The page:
How can I be sure my water treatment equipment is doing it job. Is there a way to test this?Submitted by - Dr - Antwerp, Belgium
It’s a bit of a leap of faith. Unless you pay a lab to analyze the output (which is big bucks—trust me I’ve looked into it!) the only way you know is to wait and see. If you don’t get sick, then a) the water was safe to begin with or b) the water was unsafe and your treatment method did its job.
All of the filters and purifiers on the market today have gone through extensive lab testing and EPA certification (paid for by the company, of course) to ensure that it’s removing or immobilizing the cooties it claims to.
The only 100% foolproof method of sterilization is boiling, but that’s not always practical for backpackers due to the amount of fuel it requires, not to mention the time and energy it takes to boil all your water.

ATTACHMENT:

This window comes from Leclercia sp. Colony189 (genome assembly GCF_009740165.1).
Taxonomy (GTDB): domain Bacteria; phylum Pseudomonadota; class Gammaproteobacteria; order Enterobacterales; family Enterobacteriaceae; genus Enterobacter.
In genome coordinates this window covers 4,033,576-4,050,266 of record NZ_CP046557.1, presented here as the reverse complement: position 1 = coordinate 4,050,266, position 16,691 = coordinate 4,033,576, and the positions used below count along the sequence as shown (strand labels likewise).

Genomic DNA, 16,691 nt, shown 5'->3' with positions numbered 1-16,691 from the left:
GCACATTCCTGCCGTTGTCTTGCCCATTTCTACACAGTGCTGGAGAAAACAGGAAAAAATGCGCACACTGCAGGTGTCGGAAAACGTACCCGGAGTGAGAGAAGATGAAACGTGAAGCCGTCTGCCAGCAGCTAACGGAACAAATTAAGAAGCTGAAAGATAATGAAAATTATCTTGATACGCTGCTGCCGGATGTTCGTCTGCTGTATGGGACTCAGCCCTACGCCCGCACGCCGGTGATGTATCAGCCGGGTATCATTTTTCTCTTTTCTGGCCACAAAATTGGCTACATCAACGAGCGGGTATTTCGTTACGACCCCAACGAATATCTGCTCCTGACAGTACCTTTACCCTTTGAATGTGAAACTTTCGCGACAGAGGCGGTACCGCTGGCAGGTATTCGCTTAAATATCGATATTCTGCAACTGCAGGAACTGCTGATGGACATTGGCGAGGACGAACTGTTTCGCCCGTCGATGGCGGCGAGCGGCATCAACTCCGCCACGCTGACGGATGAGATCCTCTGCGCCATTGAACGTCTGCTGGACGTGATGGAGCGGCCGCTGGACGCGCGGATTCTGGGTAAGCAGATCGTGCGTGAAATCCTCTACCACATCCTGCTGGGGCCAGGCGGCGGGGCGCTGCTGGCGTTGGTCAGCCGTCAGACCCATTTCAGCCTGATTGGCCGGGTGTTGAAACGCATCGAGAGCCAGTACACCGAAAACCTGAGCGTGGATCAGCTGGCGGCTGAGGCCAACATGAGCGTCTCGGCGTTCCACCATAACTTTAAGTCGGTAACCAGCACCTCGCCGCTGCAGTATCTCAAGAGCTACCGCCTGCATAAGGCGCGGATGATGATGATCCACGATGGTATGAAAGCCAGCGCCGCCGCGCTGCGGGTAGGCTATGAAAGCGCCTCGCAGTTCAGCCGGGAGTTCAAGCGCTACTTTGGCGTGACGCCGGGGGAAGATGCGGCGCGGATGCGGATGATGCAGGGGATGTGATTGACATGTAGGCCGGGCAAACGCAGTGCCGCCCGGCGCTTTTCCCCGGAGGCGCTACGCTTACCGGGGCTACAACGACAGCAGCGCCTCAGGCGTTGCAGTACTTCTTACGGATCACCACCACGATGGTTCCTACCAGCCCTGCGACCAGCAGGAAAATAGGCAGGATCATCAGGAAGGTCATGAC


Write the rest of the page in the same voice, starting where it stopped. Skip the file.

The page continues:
People all have different levels of comfort when it comes to water treatment. I know some people who are mighty cavalier about the water they glug without any treatment at all. I know others who are downright paranoid. I subscribe to an in-between philosophy. If I’m hiking anywhere there’s livestock around, I’m purifying my water, either with a UV treatment, a filter and/or chemicals. (check out this review of some great treatment options.)
If I’m high in the mountains and the water’s is melting right off a peak, I’m less concerned and often just add chemicals (like Potable Aqua or Aquamira.) Sometimes I just drink the water straight, like on my recent trip to Iceland, where the water was literally melting off the snowfields into creeks before my eyes, and animals are scarce.
Bottom line: assess the level of risk and do what you’re most comfortable with.